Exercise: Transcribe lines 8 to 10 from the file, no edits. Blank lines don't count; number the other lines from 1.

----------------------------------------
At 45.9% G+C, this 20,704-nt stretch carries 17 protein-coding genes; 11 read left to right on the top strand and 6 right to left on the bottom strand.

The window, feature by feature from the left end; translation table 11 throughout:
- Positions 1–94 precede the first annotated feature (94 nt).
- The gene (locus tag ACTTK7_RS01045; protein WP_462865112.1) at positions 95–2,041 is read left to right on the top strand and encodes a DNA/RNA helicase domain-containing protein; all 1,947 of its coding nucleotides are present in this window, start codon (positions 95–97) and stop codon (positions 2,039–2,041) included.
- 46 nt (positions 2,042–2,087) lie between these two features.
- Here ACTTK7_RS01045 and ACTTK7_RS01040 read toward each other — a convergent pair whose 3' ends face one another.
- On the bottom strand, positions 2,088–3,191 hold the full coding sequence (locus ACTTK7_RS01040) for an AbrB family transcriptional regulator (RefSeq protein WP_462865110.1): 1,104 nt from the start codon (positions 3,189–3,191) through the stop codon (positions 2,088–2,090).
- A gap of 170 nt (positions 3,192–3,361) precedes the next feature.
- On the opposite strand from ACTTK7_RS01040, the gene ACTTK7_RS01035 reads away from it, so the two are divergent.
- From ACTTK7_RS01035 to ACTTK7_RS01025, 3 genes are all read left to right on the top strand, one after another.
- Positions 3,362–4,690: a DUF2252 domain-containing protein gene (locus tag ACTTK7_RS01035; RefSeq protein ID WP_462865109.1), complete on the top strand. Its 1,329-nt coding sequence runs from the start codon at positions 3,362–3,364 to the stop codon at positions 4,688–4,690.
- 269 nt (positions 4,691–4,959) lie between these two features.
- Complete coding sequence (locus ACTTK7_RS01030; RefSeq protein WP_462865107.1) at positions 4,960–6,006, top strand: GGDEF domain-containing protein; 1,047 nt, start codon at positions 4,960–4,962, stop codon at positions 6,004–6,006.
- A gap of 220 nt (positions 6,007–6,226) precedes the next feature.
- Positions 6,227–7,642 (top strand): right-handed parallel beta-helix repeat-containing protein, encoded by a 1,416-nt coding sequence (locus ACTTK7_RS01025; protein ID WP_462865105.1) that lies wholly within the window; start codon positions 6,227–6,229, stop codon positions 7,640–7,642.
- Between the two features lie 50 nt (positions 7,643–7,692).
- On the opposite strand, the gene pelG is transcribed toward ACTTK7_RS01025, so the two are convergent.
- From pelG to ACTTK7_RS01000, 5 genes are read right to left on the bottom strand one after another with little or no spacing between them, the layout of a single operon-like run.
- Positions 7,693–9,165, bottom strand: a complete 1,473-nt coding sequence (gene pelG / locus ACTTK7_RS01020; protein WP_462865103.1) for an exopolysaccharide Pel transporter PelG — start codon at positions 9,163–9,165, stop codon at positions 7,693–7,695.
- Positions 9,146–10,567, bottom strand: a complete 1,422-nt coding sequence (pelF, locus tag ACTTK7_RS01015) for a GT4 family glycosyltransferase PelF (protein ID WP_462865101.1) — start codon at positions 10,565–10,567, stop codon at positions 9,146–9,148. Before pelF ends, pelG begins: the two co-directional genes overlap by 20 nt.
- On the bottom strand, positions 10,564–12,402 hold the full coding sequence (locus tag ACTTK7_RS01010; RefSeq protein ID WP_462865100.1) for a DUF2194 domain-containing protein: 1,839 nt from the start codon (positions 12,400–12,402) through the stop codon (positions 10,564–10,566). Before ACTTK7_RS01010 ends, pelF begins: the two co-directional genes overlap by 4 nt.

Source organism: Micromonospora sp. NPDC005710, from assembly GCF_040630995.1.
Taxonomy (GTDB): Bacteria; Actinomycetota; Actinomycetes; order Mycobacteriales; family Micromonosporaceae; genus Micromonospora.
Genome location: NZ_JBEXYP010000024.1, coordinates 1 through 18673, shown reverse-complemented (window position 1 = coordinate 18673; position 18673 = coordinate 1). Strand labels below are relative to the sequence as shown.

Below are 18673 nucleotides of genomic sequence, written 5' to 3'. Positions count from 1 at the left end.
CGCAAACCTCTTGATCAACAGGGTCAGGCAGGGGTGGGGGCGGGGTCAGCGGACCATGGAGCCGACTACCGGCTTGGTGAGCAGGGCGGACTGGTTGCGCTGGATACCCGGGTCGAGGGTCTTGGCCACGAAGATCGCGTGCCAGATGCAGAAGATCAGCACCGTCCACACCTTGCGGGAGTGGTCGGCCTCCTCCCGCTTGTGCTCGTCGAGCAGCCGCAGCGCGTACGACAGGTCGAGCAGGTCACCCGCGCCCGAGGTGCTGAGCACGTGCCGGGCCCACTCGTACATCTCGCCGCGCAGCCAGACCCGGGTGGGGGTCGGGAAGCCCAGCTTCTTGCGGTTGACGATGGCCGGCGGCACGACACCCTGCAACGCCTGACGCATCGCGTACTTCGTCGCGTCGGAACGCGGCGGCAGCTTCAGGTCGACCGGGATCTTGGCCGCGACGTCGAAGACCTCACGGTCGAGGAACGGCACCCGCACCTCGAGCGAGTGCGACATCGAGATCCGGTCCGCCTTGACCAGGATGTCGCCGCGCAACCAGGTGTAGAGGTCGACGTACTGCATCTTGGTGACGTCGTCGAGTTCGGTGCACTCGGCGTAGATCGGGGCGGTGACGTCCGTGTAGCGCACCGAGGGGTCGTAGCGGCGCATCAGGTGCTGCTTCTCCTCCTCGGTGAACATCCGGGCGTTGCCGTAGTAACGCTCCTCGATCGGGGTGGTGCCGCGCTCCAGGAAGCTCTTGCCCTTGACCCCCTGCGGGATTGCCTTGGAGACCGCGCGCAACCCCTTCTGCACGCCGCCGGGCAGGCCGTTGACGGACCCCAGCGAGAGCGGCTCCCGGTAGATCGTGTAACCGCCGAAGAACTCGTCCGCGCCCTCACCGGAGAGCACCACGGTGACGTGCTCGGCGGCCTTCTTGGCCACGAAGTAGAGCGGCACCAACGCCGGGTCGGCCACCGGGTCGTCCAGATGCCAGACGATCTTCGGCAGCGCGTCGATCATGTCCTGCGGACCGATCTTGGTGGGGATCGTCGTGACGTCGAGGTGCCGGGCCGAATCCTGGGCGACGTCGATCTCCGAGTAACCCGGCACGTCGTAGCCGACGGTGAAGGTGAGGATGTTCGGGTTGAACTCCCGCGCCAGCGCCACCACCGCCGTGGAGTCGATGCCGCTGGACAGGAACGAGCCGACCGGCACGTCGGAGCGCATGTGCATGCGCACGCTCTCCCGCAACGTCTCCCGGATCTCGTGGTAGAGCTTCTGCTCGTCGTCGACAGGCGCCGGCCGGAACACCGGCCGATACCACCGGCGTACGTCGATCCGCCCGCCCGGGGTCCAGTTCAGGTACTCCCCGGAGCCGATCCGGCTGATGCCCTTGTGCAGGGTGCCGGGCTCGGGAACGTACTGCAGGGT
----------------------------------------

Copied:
- A gap of 170 nt (positions 3,192–3,361) precedes the next feature.
- On the opposite strand from ACTTK7_RS01040, the gene ACTTK7_RS01035 reads away from it, so the two are divergent.
- From ACTTK7_RS01035 to ACTTK7_RS01025, 3 genes are all read left to right on the top strand, one after another.